Nguyễn Văn Tường
Tường was born in Quảng Trị, in central Vietnam, to a peasant family. His father had been involved in a revolt against the Nguyễn Dynasty rule, so he was barred from competing in the national examinations that were used to select mandarins and court officials. On 29 October 1848, Emperor Tự Đức ascended the throne. The imperial records do not record how Tường initially came into contact with Tự Đức, but they do show that under the emperor's protection, Tường was able to pass the national examinations with the highest honours. In 1852, Tường was assigned to serve in the ministry of justice. In accordance with Confucian tradition, following the death of his father in 1862, Tường had to retire for a five-year mourning period before resuming his administrative career.
Since 1858, France had been steadily making inroads into Vietnamese sovereignty. In 1873, Tự Đức gave Tường the responsibility of negotiating with the French. Despite his record of reaching agreements, the French regarded him as a cheat. After signing the Philastre treaty and recovering possession of Hanoi following the attack by Francis Garnier, Tường was promoted to be of Minister of Domestic and Foreign Affairs. In 1881, he became head of the cabinet.
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When Tự Đức died, Tường was made regent together with Tran Van Thanh and Tôn Thất Thuyết. Thuyết and Tường dominated the court and had much more power than Thanh. The regents were not the only ones with power behind the throne. Dowager Empress Từ Dũ, the mother of Tự Đức, along with the two imperial consorts Trang Y and Học Phi formed what were known as the "Tam Cung" (or "three harems"), a triumvirate which dabbled in palace intrigue. To complicate things further, Tường was having an affair with Học Phi.
Tự Đức had no sons, but he had adopted three of his nephews. Dục Đức was 31 years old and the son of Kien Thoai Vuong, Tự Đức's fourth brother. Chánh Mông (who went on to rule as Đồng Khánh) and Duong Thien (who went on to rule as Kiến Phúc), aged 19 and 14 respectively, were sons of his twenty-sixth brother, Kiên Thái Vương.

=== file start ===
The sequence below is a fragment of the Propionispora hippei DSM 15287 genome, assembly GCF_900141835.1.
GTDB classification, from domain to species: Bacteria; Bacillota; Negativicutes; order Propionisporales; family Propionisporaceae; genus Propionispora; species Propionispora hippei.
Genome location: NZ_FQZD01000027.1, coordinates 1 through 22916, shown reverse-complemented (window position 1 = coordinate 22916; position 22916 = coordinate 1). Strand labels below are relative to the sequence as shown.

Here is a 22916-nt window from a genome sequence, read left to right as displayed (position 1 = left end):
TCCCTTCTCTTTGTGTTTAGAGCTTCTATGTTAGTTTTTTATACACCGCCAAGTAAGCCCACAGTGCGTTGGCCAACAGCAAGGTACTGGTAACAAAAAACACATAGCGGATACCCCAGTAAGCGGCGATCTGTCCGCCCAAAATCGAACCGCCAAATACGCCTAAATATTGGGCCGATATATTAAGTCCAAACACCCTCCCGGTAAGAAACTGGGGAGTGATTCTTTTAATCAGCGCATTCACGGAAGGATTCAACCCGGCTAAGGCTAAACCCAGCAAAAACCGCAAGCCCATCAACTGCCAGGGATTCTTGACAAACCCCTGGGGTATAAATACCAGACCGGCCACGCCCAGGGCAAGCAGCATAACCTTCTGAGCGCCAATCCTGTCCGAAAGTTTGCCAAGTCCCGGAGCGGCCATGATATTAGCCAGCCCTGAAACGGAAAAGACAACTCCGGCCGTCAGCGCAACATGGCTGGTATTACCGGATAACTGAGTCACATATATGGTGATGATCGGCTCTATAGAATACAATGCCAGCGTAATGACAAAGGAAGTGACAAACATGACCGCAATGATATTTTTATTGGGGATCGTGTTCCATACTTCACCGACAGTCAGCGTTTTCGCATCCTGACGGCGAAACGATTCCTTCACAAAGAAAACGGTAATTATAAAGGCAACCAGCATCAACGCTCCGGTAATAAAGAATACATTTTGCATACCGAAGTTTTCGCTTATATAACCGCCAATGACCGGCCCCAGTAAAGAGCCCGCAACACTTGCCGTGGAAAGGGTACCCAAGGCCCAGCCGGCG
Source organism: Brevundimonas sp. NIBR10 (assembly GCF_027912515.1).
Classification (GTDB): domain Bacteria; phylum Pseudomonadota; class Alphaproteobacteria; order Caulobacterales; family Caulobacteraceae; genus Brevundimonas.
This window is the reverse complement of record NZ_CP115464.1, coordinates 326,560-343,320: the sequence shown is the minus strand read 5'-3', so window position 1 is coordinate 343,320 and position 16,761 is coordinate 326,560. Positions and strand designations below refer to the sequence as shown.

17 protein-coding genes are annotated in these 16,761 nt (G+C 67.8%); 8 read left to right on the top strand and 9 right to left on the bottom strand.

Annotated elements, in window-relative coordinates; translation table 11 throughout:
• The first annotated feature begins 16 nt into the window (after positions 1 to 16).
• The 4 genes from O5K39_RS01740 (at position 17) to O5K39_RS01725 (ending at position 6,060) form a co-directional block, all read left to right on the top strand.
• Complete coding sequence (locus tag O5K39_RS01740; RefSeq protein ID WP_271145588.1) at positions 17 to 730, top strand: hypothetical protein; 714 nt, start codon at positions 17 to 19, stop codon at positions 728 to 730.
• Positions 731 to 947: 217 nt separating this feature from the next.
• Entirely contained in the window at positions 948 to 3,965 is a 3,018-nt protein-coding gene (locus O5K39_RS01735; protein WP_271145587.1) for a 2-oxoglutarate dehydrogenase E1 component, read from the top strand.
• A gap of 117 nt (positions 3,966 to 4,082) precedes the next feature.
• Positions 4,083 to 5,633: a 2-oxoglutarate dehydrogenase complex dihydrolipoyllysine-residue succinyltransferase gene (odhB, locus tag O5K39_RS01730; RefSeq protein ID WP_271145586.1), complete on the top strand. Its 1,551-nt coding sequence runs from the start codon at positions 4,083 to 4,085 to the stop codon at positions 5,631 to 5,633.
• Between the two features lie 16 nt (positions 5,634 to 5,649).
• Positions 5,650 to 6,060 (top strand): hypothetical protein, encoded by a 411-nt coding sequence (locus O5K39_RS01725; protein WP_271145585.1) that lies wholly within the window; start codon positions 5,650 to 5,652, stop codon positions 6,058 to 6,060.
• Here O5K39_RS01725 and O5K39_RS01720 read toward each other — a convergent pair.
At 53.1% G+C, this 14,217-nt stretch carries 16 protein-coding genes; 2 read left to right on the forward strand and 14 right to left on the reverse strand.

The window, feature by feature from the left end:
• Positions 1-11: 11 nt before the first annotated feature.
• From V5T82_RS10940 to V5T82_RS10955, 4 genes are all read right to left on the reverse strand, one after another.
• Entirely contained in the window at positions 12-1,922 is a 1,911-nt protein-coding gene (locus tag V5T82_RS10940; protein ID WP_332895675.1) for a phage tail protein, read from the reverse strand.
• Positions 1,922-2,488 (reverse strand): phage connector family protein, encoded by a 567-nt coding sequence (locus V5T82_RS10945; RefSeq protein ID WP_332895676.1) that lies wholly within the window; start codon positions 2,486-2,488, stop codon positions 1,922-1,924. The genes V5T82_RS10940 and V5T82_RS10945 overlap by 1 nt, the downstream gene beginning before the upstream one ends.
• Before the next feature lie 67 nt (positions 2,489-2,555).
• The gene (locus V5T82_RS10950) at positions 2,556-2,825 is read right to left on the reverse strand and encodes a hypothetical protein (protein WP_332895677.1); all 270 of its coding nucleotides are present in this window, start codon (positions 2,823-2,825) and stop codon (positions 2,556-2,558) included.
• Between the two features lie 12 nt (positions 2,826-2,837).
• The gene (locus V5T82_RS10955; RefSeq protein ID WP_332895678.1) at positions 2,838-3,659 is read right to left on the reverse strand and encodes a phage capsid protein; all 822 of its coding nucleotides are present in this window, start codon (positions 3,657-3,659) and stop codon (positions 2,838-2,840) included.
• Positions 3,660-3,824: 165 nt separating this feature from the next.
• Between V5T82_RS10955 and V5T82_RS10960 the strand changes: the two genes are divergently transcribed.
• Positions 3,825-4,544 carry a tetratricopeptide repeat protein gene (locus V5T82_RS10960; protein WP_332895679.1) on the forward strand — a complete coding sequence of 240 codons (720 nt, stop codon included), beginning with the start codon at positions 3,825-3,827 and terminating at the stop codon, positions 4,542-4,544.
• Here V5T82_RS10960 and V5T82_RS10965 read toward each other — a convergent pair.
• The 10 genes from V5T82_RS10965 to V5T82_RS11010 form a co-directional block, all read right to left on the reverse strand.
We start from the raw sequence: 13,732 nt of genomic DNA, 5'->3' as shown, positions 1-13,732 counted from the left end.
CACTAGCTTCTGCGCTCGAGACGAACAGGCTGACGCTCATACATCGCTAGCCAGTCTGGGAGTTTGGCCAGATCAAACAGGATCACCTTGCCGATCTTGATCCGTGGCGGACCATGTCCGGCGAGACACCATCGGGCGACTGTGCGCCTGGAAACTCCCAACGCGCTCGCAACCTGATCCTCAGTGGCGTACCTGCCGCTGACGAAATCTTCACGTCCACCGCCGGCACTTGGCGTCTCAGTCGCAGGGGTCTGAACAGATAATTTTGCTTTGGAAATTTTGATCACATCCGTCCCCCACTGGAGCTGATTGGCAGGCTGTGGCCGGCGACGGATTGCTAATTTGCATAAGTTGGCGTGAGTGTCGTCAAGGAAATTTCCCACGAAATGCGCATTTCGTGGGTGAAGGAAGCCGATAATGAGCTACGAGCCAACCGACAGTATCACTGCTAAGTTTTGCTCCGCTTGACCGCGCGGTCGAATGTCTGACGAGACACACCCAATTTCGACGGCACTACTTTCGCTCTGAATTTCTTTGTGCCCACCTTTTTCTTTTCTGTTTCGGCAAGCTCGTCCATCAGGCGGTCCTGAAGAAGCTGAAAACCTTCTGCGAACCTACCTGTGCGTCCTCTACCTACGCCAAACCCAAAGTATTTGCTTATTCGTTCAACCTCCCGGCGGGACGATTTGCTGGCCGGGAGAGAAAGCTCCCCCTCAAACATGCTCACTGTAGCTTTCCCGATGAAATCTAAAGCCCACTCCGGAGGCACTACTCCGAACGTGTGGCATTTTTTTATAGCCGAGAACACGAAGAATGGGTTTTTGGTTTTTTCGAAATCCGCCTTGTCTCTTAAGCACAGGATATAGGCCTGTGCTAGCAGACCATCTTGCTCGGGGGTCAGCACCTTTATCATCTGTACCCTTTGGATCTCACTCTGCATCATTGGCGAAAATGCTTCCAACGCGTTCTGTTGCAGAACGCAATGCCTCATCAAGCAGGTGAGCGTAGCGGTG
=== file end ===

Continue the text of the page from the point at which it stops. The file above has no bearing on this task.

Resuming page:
According to research by the Vietnamese historian Phạm Văn Sơn, Tự Đức had intended for Kiến Phúc to succeed him, but that the regents installed Dục Đức under pressure from the Tam Cung. Tự Đức had criticized Dục Đức's morality in explaining his appointment of Kiến Phúc, information that the regents deleted from the will at the request of the new monarch. However, the regents were unimpressed by Dục Đức's behaviour after their reprieve and decided to execute him. The treatment of Dục Đức has since raised speculation among historians that it was a vengeance killing due to the monarch's interference in the affair between Tường and Hoc Phi.
Tường and his colleagues then installed the 37-year-old Hiệp Hoà. However, the new emperor was aware of their faults, so he decided to steer clear of them. As a result, they wanted to dispose of him. Hiệp Hoà then made a deal with the French so that they would protect him, fearful of the regents. However, when the French were absent, the regents put Hiệp Hoà to death. They then replaced him with Kiến Phúc. Kiến Phúc caught Tường with Học Phi and vowed to kill them for their conduct. Học Phi poisoned Phúc's medicine and he died the next day. Hàm Nghi was eventually installed as the emperor, and Thuyết decided to launch the Cần Vương movement, an uprising against the French. Thuyết took Hàm Nghi to a mountain base at Tan So, and then went to China to hide and seek reinforcements. In the meantime, the French installed Đồng Khánh on the throne.
The French gave Tường two months to bring Hàm Nghi to heel, and when the boy emperor continued to resist, they deported Tường on 6 September 1885, to Poulo Condore, along with the father of Thuyết, Tôn Thất Dinh. Tường continued to plot while in prison, and was caught sending out instructions for more revolts. The French resident superior seized his property and found 14.5 million piastres.
Last years and death
- Chapuis, Oscar (2000). The Last Emperors of Vietnam: from Tu Duc to Bao Dai. Greenwood Press. ISBN 0-313-31170-6.
- McLeod, Mark W. (1991). The Vietnamese response to French intervention, 1862–1874. Praeger. ISBN 0-275-93562-0.